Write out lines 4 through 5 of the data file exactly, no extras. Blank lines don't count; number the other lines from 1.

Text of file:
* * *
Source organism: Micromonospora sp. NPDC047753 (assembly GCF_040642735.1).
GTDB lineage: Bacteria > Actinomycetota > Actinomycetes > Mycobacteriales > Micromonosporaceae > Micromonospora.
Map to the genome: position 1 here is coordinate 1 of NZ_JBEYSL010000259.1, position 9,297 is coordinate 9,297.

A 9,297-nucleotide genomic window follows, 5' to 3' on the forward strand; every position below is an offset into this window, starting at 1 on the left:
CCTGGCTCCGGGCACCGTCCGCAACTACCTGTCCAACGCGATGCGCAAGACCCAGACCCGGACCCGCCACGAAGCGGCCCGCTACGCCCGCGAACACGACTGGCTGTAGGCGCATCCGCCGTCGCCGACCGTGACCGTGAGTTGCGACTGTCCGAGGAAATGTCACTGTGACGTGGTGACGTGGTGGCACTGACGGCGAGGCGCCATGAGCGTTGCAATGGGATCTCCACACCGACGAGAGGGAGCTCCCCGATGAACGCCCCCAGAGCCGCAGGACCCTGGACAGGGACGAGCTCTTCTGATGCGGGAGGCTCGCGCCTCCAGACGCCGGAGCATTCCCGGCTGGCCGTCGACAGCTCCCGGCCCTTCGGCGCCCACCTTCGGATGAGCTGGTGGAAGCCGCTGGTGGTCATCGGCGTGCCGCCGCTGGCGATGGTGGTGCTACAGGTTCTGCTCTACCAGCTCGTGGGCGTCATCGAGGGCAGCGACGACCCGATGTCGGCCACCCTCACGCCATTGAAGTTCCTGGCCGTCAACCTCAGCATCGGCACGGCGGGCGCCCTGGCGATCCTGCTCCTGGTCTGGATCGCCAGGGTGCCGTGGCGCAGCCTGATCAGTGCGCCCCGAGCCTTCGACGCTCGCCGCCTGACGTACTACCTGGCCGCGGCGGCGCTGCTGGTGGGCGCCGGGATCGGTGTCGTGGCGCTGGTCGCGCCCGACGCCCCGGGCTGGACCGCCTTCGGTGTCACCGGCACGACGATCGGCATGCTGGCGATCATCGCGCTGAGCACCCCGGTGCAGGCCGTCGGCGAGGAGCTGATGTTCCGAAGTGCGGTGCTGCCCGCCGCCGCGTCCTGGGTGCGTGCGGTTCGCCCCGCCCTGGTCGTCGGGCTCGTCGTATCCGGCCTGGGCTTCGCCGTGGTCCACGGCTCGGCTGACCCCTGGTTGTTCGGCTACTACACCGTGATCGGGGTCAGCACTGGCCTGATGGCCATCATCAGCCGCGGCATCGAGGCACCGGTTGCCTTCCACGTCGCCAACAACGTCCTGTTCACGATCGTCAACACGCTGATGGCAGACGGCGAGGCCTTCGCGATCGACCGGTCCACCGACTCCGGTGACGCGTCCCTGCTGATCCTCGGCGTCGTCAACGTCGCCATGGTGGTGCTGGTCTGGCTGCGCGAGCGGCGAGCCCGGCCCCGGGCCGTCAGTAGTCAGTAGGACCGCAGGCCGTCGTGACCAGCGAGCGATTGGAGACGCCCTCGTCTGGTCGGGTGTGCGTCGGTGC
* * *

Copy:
A 9,297-nucleotide genomic window follows, 5' to 3' on the forward strand; every position below is an offset into this window, starting at 1 on the left:
CCTGGCTCCGGGCACCGTCCGCAACTACCTGTCCAACGCGATGCGCAAGACCCAGACCCGGACCCGCCACGAAGCGGCCCGCTACGCCCGCGAACACGACTGGCTGTAGGCGCATCCGCCGTCGCCGACCGTGACCGTGAGTTGCGACTGTCCGAGGAAATGTCACTGTGACGTGGTGACGTGGTGGCACTGACGGCGAGGCGCCATGAGCGTTGCAATGGGATCTCCACACCGACGAGAGGGAGCTCCCCGATGAACGCCCCCAGAGCCGCAGGACCCTGGACAGGGACGAGCTCTTCTGATGCGGGAGGCTCGCGCCTCCAGACGCCGGAGCATTCCCGGCTGGCCGTCGACAGCTCCCGGCCCTTCGGCGCCCACCTTCGGATGAGCTGGTGGAAGCCGCTGGTGGTCATCGGCGTGCCGCCGCTGGCGATGGTGGTGCTACAGGTTCTGCTCTACCAGCTCGTGGGCGTCATCGAGGGCAGCGACGACCCGATGTCGGCCACCCTCACGCCATTGAAGTTCCTGGCCGTCAACCTCAGCATCGGCACGGCGGGCGCCCTGGCGATCCTGCTCCTGGTCTGGATCGCCAGGGTGCCGTGGCGCAGCCTGATCAGTGCGCCCCGAGCCTTCGACGCTCGCCGCCTGACGTACTACCTGGCCGCGGCGGCGCTGCTGGTGGGCGCCGGGATCGGTGTCGTGGCGCTGGTCGCGCCCGACGCCCCGGGCTGGACCGCCTTCGGTGTCACCGGCACGACGATCGGCATGCTGGCGATCATCGCGCTGAGCACCCCGGTGCAGGCCGTCGGCGAGGAGCTGATGTTCCGAAGTGCGGTGCTGCCCGCCGCCGCGTCCTGGGTGCGTGCGGTTCGCCCCGCCCTGGTCGTCGGGCTCGTCGTATCCGGCCTGGGCTTCGCCGTGGTCCACGGCTCGGCTGACCCCTGGTTGTTCGGCTACTACACCGTGATCGGGGTCAGCACTGGCCTGATGGCCATCATCAGCCGCGGCATCGAGGCACCGGTTGCCTTCCACGTCGCCAACAACGTCCTGTTCACGATCGTCAACACGCTGATGGCAGACGGCGAGGCCTTCGCGATCGACCGGTCCACCGACTCCGGTGACGCGTCCCTGCTGATCCTCGGCGTCGTCAACGTCGCCATGGTGGTGCTGGTCTGGCTGCGCGAGCGGCGAGCCCGGCCCCGGGCCGTCAGTAGTCAGTAGGACCGCAGGCCGTCGTGACCAGCGAGCGATTGGAGACGCCCTCGTCTGGTCGGGTGTGCGTCGGTGC